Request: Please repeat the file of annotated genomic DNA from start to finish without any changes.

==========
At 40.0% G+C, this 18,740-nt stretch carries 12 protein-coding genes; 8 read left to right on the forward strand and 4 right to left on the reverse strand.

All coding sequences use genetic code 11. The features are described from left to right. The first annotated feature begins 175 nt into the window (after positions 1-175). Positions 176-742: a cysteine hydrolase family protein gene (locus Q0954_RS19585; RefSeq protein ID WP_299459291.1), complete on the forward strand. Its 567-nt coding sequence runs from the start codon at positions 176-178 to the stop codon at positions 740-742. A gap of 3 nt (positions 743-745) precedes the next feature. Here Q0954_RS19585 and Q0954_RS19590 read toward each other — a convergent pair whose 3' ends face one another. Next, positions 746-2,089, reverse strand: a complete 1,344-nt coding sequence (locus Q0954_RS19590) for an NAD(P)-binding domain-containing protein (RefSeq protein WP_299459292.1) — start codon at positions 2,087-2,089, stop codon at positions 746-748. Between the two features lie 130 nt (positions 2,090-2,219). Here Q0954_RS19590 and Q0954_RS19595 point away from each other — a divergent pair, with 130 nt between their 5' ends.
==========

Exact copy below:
At 40.0% G+C, this 18,740-nt stretch carries 12 protein-coding genes; 8 read left to right on the forward strand and 4 right to left on the reverse strand.

All coding sequences use genetic code 11. The features are described from left to right. The first annotated feature begins 175 nt into the window (after positions 1-175). Positions 176-742: a cysteine hydrolase family protein gene (locus Q0954_RS19585; RefSeq protein ID WP_299459291.1), complete on the forward strand. Its 567-nt coding sequence runs from the start codon at positions 176-178 to the stop codon at positions 740-742. A gap of 3 nt (positions 743-745) precedes the next feature. Here Q0954_RS19585 and Q0954_RS19590 read toward each other — a convergent pair whose 3' ends face one another. Next, positions 746-2,089, reverse strand: a complete 1,344-nt coding sequence (locus Q0954_RS19590) for an NAD(P)-binding domain-containing protein (RefSeq protein WP_299459292.1) — start codon at positions 2,087-2,089, stop codon at positions 746-748. Between the two features lie 130 nt (positions 2,090-2,219). Here Q0954_RS19590 and Q0954_RS19595 point away from each other — a divergent pair, with 130 nt between their 5' ends.